Last night, my friend Alison interviewed me for her awesome podcast called "Permission to Play." In her words, "I interview people who are interrupting their industry, breaking the rules, and following their heart's curiosity." I absolutely loved the idea. Then it got me thinking about how to incorporate more play in our lives as adults. You can catch the podcast in which she interviews me here.
So here are my thoughts on how to incorporate PLAY more in your life:
Yeah, we know all of the research about how it's so bad for us to multi-task and how single-tasking is the new multi-tasking. We know that LED light before going to bed makes it even harder to fall asleep at night. We know that checking social media and keeping up with the Joneses makes us more depressed. Did you know that hunching over a screen also makes you less assertive? So unplug for just 10 minutes a day and create some space in your mind to even begin thinking about PLAYING.
2. THE ART OF DOING NOTHING
When was the last time you did PURE, AWESOMENESS, ELATED nothingness? Be honest. When you just sat and had nowhere to be, nothing to do, no appointments, no agenda, and you just were? I totally catch myself grabbing my phone when I'm waiting for someone or in between appointments. I feel you. Recently, I've been trying to catch the beautiful sunsets I can see from my apartment. I try to savor and capture the beautiful reds, oranges, and sometimes purples that are left behind even after the sun goes down. Try doing nothing. It'll further help create space and ideas for PLAY.
Do you remember when you were a child and you would just while your time staring up at the sky or imagining some wild and crazy adventure? Which then led you to actually having a wild and crazy adventure? Those were the days. Did you know that daydreaming is actually good for us?! Hallelulujah! A new study came out that showed daydreaming is actually not a sign of ADHD but that we are creative and smart! Whaaaaat?! Get your daydreaming caps on.
4. CREATIVE CONFIDENCE
In most of my workshops, I have participants draw something. Invariably, there will be one or two participants who will say, "I'm not good at drawing," or they will try to hide their drawing as I walk by. I get it, I've been there. I used to feel that way all the time, up until I read this book: Creative Confidence by Tom and David Kelley. It's written by two brothers; David founded an awesome global design company called Ideo (pronounced like idea but with an "o"). He also founded the Stanford Design School otherwise known as the d.school and gave a great TED Talk about how to build your Creative Confidence. And no, you don't have to be an artist to be creative and PLAY.
5. USE YOUR HANDS MORE
My dad recently took up woodworking after retirement. He has since built my niece a rocking horse, he has built my mom a 1940s Packard car (similar to the one her grandfather used to drive), and his latest project is a Woody: a station wagon that was popular in the 1960s (!). In a recent phone conversation he admitted he always wanted to use his hands to do this kind of work, and he is so grateful he gets to do it now in retirement. I think there is a certain level of satisfaction to make something WITH your hands. For me, baking and cooking is that something. It makes the meal taste that much better.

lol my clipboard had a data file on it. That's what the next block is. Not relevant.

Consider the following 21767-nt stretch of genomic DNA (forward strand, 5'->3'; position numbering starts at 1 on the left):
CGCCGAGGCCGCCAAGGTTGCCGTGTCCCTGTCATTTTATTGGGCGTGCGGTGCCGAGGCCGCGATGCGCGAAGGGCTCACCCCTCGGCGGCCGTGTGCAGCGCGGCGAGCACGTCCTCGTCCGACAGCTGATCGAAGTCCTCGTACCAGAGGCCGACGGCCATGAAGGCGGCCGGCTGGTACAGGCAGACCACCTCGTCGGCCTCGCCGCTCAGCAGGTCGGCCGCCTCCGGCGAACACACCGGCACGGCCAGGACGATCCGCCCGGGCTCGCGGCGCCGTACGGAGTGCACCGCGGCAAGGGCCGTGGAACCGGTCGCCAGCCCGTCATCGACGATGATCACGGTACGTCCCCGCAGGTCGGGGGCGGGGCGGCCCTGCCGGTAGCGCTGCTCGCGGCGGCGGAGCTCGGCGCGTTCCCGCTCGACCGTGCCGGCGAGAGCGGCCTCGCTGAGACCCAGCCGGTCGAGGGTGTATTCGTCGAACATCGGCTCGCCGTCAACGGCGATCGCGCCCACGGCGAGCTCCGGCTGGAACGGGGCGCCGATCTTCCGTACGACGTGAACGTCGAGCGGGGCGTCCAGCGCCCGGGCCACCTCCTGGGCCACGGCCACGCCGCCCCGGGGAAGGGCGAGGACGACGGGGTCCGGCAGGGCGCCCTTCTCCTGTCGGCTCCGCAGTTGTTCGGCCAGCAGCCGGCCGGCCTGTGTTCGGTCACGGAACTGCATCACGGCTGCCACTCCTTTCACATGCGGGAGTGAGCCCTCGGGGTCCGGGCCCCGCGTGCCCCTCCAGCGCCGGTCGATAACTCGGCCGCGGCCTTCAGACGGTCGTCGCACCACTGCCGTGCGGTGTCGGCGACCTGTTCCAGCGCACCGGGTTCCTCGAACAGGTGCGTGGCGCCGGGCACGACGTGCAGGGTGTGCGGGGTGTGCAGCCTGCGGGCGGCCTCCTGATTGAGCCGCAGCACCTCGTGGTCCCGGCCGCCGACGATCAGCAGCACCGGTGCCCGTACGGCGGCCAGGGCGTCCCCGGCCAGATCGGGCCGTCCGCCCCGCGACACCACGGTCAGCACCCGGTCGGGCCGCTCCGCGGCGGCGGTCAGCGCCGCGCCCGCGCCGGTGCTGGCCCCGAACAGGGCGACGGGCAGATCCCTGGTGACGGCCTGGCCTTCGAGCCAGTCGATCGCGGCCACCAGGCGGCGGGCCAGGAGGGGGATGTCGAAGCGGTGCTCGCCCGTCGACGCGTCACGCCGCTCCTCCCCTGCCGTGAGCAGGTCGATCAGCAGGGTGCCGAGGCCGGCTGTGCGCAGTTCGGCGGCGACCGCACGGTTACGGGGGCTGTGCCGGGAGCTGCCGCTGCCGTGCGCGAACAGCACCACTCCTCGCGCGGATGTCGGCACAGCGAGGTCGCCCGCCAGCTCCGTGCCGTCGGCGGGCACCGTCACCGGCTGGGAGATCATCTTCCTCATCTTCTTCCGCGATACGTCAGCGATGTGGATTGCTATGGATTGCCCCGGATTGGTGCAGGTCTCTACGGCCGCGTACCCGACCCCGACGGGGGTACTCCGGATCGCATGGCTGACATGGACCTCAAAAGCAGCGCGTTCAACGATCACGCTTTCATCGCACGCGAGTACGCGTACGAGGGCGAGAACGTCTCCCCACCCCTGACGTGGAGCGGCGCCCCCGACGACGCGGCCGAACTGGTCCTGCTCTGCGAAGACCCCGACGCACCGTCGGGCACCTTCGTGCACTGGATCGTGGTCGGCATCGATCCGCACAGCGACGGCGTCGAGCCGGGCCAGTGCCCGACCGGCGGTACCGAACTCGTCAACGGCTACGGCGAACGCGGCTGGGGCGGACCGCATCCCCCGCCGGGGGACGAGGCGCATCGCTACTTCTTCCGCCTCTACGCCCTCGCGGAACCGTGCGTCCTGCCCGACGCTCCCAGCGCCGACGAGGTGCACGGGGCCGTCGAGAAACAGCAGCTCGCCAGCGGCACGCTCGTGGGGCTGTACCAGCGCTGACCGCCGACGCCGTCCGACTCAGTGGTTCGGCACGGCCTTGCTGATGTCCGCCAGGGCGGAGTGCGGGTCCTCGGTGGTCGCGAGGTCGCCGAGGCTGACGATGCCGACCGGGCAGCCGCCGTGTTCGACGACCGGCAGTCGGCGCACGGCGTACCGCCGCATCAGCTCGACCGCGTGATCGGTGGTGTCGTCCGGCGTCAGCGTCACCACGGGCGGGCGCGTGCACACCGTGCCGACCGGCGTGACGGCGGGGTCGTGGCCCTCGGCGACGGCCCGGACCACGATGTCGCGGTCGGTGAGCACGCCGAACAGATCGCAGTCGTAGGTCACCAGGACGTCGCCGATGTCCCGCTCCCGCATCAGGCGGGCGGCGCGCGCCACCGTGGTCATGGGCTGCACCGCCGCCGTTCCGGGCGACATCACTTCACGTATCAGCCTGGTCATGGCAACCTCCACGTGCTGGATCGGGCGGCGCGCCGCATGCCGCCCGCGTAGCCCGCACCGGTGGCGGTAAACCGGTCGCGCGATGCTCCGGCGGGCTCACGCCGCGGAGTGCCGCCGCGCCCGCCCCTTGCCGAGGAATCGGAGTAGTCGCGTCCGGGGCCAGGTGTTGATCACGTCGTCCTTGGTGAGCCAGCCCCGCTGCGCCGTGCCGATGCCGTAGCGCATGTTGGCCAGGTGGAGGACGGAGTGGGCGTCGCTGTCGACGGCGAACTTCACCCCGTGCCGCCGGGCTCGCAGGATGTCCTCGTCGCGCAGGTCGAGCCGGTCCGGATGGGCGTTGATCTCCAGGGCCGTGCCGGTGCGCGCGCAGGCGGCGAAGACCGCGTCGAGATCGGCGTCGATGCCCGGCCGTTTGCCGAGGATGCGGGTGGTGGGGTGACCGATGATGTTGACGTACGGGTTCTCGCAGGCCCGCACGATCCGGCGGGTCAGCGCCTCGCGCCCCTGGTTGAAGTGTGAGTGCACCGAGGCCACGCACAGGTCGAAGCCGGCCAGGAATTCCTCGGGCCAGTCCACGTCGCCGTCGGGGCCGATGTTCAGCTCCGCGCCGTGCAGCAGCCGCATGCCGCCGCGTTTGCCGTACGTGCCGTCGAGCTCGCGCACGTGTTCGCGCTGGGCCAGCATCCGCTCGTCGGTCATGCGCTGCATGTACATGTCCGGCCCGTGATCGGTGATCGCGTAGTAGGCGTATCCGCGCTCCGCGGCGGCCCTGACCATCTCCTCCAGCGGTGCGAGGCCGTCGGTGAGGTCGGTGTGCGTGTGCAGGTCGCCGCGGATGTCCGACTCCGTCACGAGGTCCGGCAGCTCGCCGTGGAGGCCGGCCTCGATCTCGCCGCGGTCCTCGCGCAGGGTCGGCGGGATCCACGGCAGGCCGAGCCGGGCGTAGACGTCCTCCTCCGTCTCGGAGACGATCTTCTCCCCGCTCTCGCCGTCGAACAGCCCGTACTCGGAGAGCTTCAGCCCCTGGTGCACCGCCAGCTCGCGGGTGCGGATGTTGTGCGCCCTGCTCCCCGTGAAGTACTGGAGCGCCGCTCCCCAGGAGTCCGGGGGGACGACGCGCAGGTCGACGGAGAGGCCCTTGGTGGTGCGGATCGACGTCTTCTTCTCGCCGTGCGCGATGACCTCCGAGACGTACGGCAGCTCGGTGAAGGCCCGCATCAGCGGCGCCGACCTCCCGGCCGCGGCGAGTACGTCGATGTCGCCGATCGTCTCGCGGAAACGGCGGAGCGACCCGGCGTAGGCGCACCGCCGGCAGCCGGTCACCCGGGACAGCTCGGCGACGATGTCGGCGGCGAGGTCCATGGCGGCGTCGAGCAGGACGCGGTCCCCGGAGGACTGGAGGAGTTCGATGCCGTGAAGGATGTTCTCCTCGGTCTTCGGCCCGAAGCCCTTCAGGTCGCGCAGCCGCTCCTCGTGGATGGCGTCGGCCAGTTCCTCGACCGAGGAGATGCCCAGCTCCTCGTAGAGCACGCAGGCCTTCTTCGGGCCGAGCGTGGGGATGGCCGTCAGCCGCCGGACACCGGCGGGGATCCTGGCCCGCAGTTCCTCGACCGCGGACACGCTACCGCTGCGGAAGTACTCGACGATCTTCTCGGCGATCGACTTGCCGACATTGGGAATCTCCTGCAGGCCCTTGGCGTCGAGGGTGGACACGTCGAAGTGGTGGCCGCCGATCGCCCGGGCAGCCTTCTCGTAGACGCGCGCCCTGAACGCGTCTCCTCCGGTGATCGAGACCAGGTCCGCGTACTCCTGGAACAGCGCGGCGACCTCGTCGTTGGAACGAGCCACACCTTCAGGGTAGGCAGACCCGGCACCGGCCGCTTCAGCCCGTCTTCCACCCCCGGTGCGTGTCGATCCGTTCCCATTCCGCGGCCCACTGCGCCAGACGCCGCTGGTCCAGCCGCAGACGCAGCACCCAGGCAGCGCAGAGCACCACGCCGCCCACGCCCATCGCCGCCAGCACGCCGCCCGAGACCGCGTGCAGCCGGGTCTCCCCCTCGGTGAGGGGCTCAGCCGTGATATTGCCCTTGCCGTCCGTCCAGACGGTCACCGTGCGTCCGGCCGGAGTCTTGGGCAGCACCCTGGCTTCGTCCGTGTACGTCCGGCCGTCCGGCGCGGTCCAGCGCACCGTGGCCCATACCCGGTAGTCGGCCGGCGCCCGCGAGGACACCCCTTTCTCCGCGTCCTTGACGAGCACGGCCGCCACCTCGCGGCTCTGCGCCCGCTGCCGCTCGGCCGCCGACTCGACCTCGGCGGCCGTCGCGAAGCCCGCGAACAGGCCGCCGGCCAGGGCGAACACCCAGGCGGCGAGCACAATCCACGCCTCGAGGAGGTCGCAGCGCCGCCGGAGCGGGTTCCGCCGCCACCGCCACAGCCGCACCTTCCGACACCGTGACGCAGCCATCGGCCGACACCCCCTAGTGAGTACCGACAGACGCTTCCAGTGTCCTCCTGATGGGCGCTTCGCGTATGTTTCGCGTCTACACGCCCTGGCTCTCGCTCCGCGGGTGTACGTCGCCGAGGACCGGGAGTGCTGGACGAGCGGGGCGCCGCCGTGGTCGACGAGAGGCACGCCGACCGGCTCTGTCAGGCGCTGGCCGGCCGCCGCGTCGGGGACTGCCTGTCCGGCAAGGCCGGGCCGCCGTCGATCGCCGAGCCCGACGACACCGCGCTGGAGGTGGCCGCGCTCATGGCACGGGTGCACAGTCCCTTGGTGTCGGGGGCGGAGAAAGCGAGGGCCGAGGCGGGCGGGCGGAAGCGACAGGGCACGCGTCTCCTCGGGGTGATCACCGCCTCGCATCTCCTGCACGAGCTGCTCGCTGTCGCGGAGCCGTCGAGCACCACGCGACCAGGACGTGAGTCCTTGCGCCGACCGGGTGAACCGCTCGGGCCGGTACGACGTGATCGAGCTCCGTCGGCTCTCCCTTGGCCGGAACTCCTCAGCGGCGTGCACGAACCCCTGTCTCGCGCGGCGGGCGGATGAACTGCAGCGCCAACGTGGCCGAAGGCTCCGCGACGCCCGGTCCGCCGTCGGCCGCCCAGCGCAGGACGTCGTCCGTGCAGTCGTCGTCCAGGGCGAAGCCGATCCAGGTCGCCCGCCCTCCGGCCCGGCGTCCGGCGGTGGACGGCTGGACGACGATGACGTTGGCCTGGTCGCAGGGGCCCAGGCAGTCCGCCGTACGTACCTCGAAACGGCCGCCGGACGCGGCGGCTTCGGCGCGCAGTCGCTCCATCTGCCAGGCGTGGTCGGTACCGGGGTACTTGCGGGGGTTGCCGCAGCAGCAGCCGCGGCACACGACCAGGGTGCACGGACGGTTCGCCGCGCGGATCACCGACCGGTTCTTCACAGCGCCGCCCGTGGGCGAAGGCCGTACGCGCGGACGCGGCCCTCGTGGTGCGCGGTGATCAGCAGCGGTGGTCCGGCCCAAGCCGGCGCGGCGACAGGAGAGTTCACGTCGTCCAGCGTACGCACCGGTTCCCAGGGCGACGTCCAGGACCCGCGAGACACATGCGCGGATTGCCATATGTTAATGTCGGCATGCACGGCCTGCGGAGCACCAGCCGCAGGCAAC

6. SCHEDULE PLAYDATES
I have a lot of friends who have kids, and I imagine they also schedule playdates. One of my girlfriends came over with two of her daughters a month ago, and they asked me point blank, "Do you have daughters? Where are they?" They were looking for play dates. My friend laughed it off, but it got me thinking that we adults could do the same. After all, play takes on a whole new meaning when you have play dates.
7. GET GAMING
I don't mean on a device or video games. I mean in real life. Last weekend, Edgar and I pulled out Taboo. For those of you who haven't played it or heard of it, you have to describe a word without using the list of words on the card. Edgar and I had so much fun using inside jokes, being a little bit competitive WITH each other, laughing like kids, and PLAYing.
8. EMBRACE YOUR INNER CHILD
It's funny how as children, we spend so much of our time trying to "grow up" that as adults we often forget to "grow down" and embrace the inner child within. Sometimes when I interact with my niece, I realize that in her world, everything is uncomplicated and simple: she just wants to PLAY and enjoy life. That's it. Wait, life can actually be that simple. We just overcomplicate things.
9. DON'T TAKE YOURSELF SO SERIOUSLY
Last night I watched a movie about J.D. Salinger's life called Rebel in the Rye. After The Catcher in the Rye came out and Salinger became more well-known, people started approaching him and asking him about his novel more. At a dinner party, where he met his future wife, she asked him, "Why are you taking yourself so seriously? It's just a book. I mean, I didn't really even like it that much." Yeah, Salinger, you need to incorporate a little bit more play in your life.
10. COMFORT ZONE
When you play, you're exploring, you're pushing yourself to stray from the norm to the new. Even though initially being outside of your comfort zone feels scary and nerve-wracking, it is actually good for your brain and helps you build new neural pathways! We can actually change our brains.
So what are you waiting for? PLAY more!
*Dedicated to + inspired by my friend Alison who inspires others around her to PLAY.*